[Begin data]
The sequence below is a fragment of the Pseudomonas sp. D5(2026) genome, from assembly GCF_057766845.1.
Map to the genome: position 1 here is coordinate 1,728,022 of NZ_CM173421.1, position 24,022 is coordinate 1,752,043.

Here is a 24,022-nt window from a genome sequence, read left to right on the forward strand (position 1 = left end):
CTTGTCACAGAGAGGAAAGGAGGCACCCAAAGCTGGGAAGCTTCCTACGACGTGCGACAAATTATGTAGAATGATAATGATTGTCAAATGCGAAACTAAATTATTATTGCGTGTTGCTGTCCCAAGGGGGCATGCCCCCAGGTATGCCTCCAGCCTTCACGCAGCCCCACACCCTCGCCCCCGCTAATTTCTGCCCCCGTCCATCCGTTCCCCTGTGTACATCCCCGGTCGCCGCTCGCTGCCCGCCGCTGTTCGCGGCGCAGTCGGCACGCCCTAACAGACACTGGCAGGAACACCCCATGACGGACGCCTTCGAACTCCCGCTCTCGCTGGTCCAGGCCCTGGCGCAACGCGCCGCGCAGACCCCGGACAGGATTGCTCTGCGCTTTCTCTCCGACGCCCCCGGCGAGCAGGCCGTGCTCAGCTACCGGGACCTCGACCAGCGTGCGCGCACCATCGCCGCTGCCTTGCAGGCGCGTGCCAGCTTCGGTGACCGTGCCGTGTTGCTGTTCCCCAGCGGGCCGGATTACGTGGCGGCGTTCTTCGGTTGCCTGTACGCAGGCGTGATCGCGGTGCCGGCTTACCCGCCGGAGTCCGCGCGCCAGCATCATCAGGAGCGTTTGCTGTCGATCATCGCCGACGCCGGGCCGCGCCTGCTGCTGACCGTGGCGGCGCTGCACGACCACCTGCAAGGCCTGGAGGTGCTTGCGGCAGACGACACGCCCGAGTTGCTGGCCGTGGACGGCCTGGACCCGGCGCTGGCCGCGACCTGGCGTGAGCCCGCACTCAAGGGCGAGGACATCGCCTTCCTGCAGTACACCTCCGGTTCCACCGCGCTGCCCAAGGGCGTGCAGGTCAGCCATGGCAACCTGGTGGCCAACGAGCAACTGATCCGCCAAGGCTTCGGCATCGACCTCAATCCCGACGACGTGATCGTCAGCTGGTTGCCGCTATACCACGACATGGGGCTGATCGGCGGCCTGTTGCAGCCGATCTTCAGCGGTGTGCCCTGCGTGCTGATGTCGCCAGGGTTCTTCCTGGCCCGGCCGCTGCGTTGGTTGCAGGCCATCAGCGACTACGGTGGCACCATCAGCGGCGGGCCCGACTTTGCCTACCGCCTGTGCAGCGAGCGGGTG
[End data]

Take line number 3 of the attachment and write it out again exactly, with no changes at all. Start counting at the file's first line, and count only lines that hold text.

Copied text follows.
Here is a 24,022-nt window from a genome sequence, read left to right on the forward strand (position 1 = left end):